Garam Masala Coconut Sesame Seed ‘Brittle’
This is one of our favorite spice blends, and we often use it in our daily cooking. We love it for roasting cubed winter squash in coconut oil, seasoning a chicken, or adding it to soups and sauces. There are plenty of pre-made garam masala blends in stores that are delicious, but it really is so worth it to make your own. The flavor is far superior!
Makes about 25 bite-sized pieces
1 cup large flake coconut, unsweetened
½ cup sesame seeds
1 Tablespoon coconut oil
1/3 cup maple syrup
1/8 teaspoon coarse flake salt
½ teaspoon garam masala
½ teaspoon orange, clementine or tangerine zest ( or other citrus zest)
Roast the coconut and sesame seeds together with the coconut oil in a large non-stick skillet until light golden brown and fragrant. Stir in the maple syrup and continue cooking over medium low heat, simmering very gently, shaking the pan and stirring occasionally, just to allow for even caramelization and prevent burning. When it looks evenly caramelized, turn out onto a baking sheet lined with parchment paper and spread into a thin layer. Allow to cool and crisp up. Break into bite-sized pieces.
If it doesn’t get completely crisp after cooling, bake in a 350 degree oven for a 5-7 minutes until golden brown. Allow to cool before breaking into pieces.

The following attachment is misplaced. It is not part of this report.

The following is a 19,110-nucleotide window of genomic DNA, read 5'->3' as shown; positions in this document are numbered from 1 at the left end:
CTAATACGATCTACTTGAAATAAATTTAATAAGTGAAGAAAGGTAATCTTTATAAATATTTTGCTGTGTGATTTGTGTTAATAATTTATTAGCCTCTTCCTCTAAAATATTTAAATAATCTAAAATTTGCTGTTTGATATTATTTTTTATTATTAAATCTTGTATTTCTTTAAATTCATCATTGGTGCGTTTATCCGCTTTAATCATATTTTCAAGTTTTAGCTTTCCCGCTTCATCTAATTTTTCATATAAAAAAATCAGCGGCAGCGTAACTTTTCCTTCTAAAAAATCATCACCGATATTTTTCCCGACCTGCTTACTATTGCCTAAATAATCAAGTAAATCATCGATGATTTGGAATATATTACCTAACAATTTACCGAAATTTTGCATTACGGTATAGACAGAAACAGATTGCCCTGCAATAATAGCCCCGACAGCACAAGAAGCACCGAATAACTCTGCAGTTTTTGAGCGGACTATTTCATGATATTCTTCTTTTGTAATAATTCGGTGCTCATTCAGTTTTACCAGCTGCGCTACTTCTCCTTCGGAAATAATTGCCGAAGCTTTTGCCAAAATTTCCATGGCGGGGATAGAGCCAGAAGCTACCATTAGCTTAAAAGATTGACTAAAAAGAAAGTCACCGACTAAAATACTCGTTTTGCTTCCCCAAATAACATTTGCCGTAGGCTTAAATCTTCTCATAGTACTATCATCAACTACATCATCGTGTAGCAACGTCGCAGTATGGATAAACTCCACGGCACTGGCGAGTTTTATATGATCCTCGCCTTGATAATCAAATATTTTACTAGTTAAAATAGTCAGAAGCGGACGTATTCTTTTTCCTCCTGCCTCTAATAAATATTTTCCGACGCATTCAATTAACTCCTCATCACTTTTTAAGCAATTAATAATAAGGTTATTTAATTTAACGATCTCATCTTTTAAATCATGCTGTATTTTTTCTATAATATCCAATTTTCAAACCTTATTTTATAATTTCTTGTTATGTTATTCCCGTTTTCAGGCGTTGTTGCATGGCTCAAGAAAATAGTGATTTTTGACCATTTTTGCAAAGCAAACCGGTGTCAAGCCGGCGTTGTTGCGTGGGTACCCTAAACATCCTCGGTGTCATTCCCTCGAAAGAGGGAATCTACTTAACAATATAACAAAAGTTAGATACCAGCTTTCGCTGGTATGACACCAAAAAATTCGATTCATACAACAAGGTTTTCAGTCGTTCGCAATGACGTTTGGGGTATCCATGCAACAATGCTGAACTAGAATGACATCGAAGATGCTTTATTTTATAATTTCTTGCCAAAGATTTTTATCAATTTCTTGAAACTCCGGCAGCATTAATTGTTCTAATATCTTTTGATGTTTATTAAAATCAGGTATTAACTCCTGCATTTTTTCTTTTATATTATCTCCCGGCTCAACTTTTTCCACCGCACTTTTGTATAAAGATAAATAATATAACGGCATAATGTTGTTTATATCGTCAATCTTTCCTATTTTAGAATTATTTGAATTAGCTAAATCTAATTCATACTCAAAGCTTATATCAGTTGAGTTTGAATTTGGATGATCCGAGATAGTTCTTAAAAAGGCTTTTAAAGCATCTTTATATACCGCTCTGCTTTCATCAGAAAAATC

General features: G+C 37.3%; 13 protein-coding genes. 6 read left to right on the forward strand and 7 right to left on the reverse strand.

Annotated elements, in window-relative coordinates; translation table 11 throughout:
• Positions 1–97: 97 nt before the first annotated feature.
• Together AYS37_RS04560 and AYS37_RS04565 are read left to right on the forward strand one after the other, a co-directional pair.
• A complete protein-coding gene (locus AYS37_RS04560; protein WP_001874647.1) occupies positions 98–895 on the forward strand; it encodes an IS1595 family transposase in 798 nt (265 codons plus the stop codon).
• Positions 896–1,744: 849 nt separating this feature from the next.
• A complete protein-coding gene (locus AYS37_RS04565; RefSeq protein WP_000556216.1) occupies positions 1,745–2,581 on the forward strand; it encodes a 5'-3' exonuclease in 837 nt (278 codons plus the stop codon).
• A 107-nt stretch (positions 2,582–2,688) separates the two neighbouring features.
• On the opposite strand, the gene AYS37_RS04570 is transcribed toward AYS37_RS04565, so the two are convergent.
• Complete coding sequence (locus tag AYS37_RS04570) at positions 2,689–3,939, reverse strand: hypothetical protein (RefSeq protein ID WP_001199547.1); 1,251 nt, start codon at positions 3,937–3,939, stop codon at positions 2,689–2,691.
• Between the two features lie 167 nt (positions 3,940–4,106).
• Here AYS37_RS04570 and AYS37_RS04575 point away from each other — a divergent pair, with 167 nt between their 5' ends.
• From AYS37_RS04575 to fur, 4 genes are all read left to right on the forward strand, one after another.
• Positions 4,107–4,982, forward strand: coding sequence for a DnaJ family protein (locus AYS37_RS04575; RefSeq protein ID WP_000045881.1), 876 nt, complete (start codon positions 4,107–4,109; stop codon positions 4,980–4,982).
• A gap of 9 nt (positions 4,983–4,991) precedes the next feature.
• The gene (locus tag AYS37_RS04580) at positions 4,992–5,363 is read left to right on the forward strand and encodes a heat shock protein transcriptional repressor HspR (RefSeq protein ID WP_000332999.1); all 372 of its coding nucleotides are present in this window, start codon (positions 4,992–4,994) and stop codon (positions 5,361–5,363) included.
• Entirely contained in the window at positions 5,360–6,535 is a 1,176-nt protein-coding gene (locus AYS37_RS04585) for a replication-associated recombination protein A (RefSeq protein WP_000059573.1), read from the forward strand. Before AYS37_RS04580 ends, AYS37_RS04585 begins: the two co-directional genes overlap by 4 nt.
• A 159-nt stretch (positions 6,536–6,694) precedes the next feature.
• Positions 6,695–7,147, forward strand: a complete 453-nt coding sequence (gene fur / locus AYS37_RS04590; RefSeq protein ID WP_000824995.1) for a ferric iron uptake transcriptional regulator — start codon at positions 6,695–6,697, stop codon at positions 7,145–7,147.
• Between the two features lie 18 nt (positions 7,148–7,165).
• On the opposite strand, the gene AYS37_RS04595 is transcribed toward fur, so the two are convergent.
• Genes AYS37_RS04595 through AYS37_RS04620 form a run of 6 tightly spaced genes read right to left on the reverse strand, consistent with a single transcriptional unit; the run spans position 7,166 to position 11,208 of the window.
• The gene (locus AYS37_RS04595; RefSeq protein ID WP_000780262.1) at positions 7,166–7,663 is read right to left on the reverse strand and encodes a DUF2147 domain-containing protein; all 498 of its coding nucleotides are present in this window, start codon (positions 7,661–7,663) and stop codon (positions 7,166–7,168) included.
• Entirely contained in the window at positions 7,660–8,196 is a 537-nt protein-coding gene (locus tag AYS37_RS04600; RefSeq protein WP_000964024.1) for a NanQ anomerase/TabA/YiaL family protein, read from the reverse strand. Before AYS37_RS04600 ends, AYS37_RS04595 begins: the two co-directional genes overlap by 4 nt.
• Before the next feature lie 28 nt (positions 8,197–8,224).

Store these crispy sweets in an airtight jar. They will keep for a couple weeks.
DIY Fresh Ground Garam Masala
1 teaspoon cardamom seeds (removed from the green pod)
2 Tablespoons whole coriander seed
1 Tablespoon whole cumin seed
1 Tablespoon whole black peppercorns
1 teaspoon whole cloves
1 teaspoon fennel seed
1 (3” piece) cinnamon stick
1 star anise pod
½ teaspoon freshly ground nutmeg
Place the whole spices In a heavy cast iron skillet over medium heat, and stir gently while toasting. The spices will be aromatic and have a subtle color change. After 2 minutes or so, allow the spices to cool before transferring to a spice grinder. Add the ground nutmeg, and grind until fine. Store in an airtight jar away from light and heat. This will keep for up to 6 months.
Another spice blend I like to use in my daily cooking is Five Spice. It is a blend of Szechuan peppercorn, star anise, fennel seeds, cinnamon stick and cloves. It is great is sweet or savory uses, and is used in traditional Chinese cooking. The flavors in this blend satiate the palate by including sweet, sour, pungent, salty, and bitter tastes.
Makes 12 portions
8 Tablespoons good quality salted butter at cool room temperature
½ cup confectioners’ sugar
1 teaspoon vanilla extract
½ teaspoon almond extract
1 ½ teaspoon 5-spice powder (see Betsy’s homemade blend recipe using foraged prickly ash berries)
1 cup Bob’s Red Mill gluten-free 1:1 flour blend or all-purpose flour
Preheat oven to 300 degrees Fahrenheit. Line an 8” cake pan with parchment or lightly brush with butter or oil.
In a medium bowl with a paddle attachment beat the butter, sugar and extracts together and then mix in flour until the dough comes together. The dough will be stiff.
Press the dough into the bottom of the pan and pat to make an even layer.
Use a fork to prick the surface of the dough all over the surface, which will allow the steam to escape and prevent air bubbles from forming.